Curriculum Vitae

Selected Publications

(Click ADS or arXiv in each section to see full article and detail.)


An observational link between AGN Eddington ratio and [N II]λ6583/Hα at 0.6 < z < 1.7

Oh et al. (2019)

ADS . arXiv

The black lines represent the observed spectra. The blue and green Gaussians are narrow and broad emission-line components, respectively. The red dashed–dotted line is the combined fit. Residuals are shown with black dots.

We present an observed relationship between the Eddington ratio (λEdd) and the optical narrow-emission-line ratio([NII]λ6583/Hα) of X-ray-selected broad-line active galactic nuclei (AGNs) at 0.6<z<1.7. We use 27 near-infrared spectra from the Fiber Multi-Object Spectrograph along with 26 sources from the literature. We show that the λEdd and [NII]λ6583/Hα ratio at 0.6<z<1.7 exhibits a similar anti-correlation distribution of λEdd−[NII]λ6583/Hα, as has been found for local (<z> = 0.036), ultra-hard, X-ray-selected AGNs. The observed distribution implies that there is a consistent relationship from local to z∼1.7, which corresponds from the present time to 4 Gyr old. Further study of high-redshift, low-Eddington-ratio AGNs (log λEdd < −2) is necessary to determine fully whether the λEdd−[NII]λ6583/Hα anti-correlation still holds in high-redshift AGNs at low Eddington ratios.

All-sky map of the Swift-BAT 105 month sources. Click to see the whole features.

The Swift-BAT 105 month all-sky hard X-ray survey

Oh et al. (2018)

ADS . arXiv

The 105 month Swift-BAT survey is a uniform hard X-ray all-sky survey with a sensitivity of 8.40×10 −12 ergs −1 cm −2 over 90% of the sky and 7.24 × 10 −12 erg s −1 cm −2 over 50% of the sky in the 14 − 195 keV band. The Swift -BAT 105 month catalog provides 1633 (423 new detections) hard X-ray sources in the 14 − 195 keV band above the 4.8σ significance level. Adding to the previously known hard X-ray sources, 32% (137/423) of the new detections are identified as Seyfert AGN in nearby galaxies (z < 0.2). The majority of the remaining identified sources are X-ray binaries (7%, 29) and blazars/BL Lac objects (9%, 36). As part of this new edition of the Swift-BAT catalog, we release eight-channel spectra and monthly sampled light curves for each object in the online journal and at the Swift -BAT 105 month Web site.

The observed relationship between MBH, Lbol, and λEdd with optical emission line ratios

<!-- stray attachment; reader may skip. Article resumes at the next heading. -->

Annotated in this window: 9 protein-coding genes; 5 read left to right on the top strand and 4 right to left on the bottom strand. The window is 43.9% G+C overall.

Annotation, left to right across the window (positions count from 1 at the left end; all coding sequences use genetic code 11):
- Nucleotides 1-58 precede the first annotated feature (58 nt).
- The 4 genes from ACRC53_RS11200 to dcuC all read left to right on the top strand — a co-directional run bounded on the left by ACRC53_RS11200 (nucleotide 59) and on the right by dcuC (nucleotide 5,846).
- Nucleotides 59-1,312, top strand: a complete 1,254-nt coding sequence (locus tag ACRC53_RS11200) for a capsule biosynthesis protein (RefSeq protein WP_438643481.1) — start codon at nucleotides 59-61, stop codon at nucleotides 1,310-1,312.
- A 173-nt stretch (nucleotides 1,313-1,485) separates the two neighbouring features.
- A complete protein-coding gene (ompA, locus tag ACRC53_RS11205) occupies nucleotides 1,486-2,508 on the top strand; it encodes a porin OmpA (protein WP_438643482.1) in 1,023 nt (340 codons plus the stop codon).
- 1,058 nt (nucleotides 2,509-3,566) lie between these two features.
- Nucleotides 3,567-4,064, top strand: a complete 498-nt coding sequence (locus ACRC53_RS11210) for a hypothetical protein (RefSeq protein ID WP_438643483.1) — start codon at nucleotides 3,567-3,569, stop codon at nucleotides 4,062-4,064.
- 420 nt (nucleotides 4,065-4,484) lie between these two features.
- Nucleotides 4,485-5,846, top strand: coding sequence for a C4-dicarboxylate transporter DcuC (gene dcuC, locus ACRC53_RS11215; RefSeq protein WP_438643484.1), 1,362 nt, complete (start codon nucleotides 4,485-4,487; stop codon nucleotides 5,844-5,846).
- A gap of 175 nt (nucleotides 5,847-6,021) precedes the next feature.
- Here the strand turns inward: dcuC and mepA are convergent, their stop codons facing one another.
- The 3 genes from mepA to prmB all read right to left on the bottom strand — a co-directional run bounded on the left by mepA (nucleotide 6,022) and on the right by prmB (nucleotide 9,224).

Oh et al. (2017)

ADS . arXiv

Using nearby and bright hard X-ray selected AGN, I showed that [NII]λ6583/Hα ratio exhibits a significant correlation with λ Edd(RPear=-0.44, p-value=3x10-13, σ=0.28 dex), and correlation is not solely driven by MBH or Lbol.

The observed correlation between [NII]λ6583/Hα ratio and MBH is stronger than the correlation with L bol, but both are weaker than the λEdd correlation. This implies that the larg-scale narrow lines of AGN host galaxies carry information about the accretion state of the AGN central engine. We propose that the [NII]λ6583/Hα is a useful indicator of Eddington ratio with 0.6 dex of rms scatter, and that it can be used to measure λEdd and thus MBH from the measured Lbol, even for high redshift obscured AGN. Possible physical mechanisms behind this correlation are 1) mass-metallicity relation, 2) X-ray heating, and 3) radiatively driven outflows. 

BPT diagnostic diagram as a function of Eddington ratio for hard X-ray selected AGN (BASS). Click to see the whole features.

Black hole mass and bolometric luminosity distribution for type 1 AGN as a function of type 1 AGN fraction (color), Click to see the whole features.

A New Catalog of Type 1 AGNs and its Implications on the AGN Unified Model

Oh et al. (2015)

ADS . arXiV

I discovered a substantial number of unidentified and unexplored population of galaxies featuring weak broad-line region in the nearby Universe (z < 0.2) and investigated their implications on the AGN unified model. Through this research, I proved that the receding torus model is only partially valid and it requires more valid formulation to explain the current observational results. Furthermore, I showed that neither black hole mass nor bolometric luminosity solely determines the type 1 AGN fraction which is a measure of an average torus opening angle.

Demographics of Sloan Digital Sky Survey galaxies along the Hubble Sequence

Oh et al. (2013)

ADS . arXiV

I presented the statistical properties of a volume-limited sample of 7429 nearby (z = 0.033–0.044) galaxies from the Sloan Digital Sky Survey Data Release 7. Our database includes morphology distribution as well as the structural and spectroscopic properties of each morphology type based on the spectral line strengths (the OSSY catalog, Oh et al. 2011). Our database does not include galaxies that are apparently smaller and flatter because morphology classification of them turned out to be difficult. Our statistics confirmed the up-to-date knowledge of galaxy populations, e.g., correlations between morphology and line strengths as well as the derived ages. 


Samples of the SDSS DR7 composite images of morphologically classified galaxies in the Hubble Sequence. Click to see the whole features.

Improved and Quality-assessed Emission and Absorption Line Measurements in SDSS Galaxies

Oh et al. (2011)

ADS . arXiv

Example of spectral line decomposition. Click to see the whole features.